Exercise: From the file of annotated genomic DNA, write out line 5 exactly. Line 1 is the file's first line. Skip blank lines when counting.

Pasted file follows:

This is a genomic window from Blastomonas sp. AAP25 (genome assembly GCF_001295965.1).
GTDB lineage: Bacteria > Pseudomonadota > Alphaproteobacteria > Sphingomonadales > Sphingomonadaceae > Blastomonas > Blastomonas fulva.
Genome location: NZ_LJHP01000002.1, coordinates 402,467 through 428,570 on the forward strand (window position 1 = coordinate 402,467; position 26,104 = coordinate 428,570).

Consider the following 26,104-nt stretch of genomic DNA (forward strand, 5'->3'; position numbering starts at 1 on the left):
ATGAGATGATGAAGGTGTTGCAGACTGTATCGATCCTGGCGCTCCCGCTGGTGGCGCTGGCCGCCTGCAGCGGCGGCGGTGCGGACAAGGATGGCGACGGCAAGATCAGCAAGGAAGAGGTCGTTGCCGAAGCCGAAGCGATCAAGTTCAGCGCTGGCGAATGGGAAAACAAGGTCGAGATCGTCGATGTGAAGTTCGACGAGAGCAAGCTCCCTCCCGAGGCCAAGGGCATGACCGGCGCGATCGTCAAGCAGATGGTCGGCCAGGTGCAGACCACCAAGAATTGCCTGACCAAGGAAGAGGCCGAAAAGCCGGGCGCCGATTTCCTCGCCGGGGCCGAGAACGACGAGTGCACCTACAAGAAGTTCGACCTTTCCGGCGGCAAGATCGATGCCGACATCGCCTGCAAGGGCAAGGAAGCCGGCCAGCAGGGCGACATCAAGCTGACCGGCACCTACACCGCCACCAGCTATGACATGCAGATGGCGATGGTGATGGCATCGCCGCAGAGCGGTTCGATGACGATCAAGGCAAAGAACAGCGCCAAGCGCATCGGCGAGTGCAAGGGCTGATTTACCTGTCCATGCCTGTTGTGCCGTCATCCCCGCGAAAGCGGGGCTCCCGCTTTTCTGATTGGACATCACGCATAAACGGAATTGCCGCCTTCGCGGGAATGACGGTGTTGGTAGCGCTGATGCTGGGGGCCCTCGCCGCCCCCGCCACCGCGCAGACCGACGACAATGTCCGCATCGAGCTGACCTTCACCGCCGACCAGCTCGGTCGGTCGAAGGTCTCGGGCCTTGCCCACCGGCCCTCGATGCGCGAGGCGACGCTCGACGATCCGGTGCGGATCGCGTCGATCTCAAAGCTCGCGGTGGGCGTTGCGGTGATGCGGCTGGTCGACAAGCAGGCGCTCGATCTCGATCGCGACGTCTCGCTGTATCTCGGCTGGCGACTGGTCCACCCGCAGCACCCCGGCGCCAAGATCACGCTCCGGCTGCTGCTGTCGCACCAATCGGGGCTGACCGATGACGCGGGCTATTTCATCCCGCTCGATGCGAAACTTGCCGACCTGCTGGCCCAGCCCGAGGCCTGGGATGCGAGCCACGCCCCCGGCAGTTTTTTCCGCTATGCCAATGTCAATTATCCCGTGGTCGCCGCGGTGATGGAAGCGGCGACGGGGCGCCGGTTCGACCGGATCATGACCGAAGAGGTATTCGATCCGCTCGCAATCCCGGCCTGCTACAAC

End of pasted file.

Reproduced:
ATGAGATGATGAAGGTGTTGCAGACTGTATCGATCCTGGCGCTCCCGCTGGTGGCGCTGGCCGCCTGCAGCGGCGGCGGTGCGGACAAGGATGGCGACGGCAAGATCAGCAAGGAAGAGGTCGTTGCCGAAGCCGAAGCGATCAAGTTCAGCGCTGGCGAATGGGAAAACAAGGTCGAGATCGTCGATGTGAAGTTCGACGAGAGCAAGCTCCCTCCCGAGGCCAAGGGCATGACCGGCGCGATCGTCAAGCAGATGGTCGGCCAGGTGCAGACCACCAAGAATTGCCTGACCAAGGAAGAGGCCGAAAAGCCGGGCGCCGATTTCCTCGCCGGGGCCGAGAACGACGAGTGCACCTACAAGAAGTTCGACCTTTCCGGCGGCAAGATCGATGCCGACATCGCCTGCAAGGGCAAGGAAGCCGGCCAGCAGGGCGACATCAAGCTGACCGGCACCTACACCGCCACCAGCTATGACATGCAGATGGCGATGGTGATGGCATCGCCGCAGAGCGGTTCGATGACGATCAAGGCAAAGAACAGCGCCAAGCGCATCGGCGAGTGCAAGGGCTGATTTACCTGTCCATGCCTGTTGTGCCGTCATCCCCGCGAAAGCGGGGCTCCCGCTTTTCTGATTGGACATCACGCATAAACGGAATTGCCGCCTTCGCGGGAATGACGGTGTTGGTAGCGCTGATGCTGGGGGCCCTCGCCGCCCCCGCCACCGCGCAGACCGACGACAATGTCCGCATCGAGCTGACCTTCACCGCCGACCAGCTCGGTCGGTCGAAGGTCTCGGGCCTTGCCCACCGGCCCTCGATGCGCGAGGCGACGCTCGACGATCCGGTGCGGATCGCGTCGATCTCAAAGCTCGCGGTGGGCGTTGCGGTGATGCGGCTGGTCGACAAGCAGGCGCTCGATCTCGATCGCGACGTCTCGCTGTATCTCGGCTGGCGACTGGTCCACCCGCAGCACCCCGGCGCCAAGATCACGCTCCGGCTGCTGCTGTCGCACCAATCGGGGCTGACCGATGACGCGGGCTATTTCATCCCGCTCGATGCGAAACTTGCCGACCTGCTGGCCCAGCCCGAGGCCTGGGATGCGAGCCACGCCCCCGGCAGTTTTTTCCGCTATGCCAATGTCAATTATCCCGTGGTCGCCGCGGTGATGGAAGCGGCGACGGGGCGCCGGTTCGACCGGATCATGACCGAAGAGGTATTCGATCCGCTCGCAATCCCGGCCTGCTACAAC